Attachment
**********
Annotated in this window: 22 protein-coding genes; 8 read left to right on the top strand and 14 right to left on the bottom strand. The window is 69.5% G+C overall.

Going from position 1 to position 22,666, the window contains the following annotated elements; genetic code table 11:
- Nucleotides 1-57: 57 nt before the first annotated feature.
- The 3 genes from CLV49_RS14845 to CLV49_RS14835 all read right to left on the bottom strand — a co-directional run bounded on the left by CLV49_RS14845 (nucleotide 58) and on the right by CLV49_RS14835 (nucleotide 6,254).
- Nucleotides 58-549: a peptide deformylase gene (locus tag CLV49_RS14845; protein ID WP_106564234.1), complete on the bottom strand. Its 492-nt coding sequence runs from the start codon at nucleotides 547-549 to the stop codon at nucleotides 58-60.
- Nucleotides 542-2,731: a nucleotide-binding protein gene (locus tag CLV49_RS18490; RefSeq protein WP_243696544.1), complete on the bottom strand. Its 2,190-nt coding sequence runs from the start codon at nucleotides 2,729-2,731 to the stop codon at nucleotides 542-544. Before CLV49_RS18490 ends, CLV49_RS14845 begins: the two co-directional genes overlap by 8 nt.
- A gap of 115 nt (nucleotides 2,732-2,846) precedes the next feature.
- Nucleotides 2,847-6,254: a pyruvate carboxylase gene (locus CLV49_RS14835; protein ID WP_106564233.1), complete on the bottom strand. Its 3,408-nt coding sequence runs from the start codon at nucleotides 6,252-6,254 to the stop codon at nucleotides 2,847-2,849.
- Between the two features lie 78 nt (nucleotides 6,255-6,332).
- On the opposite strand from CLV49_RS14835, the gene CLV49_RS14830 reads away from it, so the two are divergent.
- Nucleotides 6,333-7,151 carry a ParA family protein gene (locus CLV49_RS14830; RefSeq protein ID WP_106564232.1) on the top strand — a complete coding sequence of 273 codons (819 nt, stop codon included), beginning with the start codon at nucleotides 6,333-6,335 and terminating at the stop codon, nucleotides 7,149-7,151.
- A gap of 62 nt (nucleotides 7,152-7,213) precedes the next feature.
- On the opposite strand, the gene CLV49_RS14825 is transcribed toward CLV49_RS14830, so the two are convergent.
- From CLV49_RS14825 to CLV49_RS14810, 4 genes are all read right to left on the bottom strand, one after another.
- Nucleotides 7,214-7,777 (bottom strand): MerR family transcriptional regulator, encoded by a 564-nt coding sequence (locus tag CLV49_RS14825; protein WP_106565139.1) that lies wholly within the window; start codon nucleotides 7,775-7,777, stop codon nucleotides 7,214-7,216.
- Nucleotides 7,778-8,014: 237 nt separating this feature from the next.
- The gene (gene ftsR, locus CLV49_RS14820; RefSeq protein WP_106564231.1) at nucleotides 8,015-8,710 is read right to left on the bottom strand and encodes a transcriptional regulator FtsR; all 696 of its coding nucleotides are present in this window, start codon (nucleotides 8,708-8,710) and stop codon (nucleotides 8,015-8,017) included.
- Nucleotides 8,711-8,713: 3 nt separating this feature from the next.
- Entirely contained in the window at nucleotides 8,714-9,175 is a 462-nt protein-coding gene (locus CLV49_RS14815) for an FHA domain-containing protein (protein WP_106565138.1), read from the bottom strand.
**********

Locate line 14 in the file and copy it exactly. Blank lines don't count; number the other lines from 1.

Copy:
- From CLV49_RS14825 to CLV49_RS14810, 4 genes are all read right to left on the bottom strand, one after another.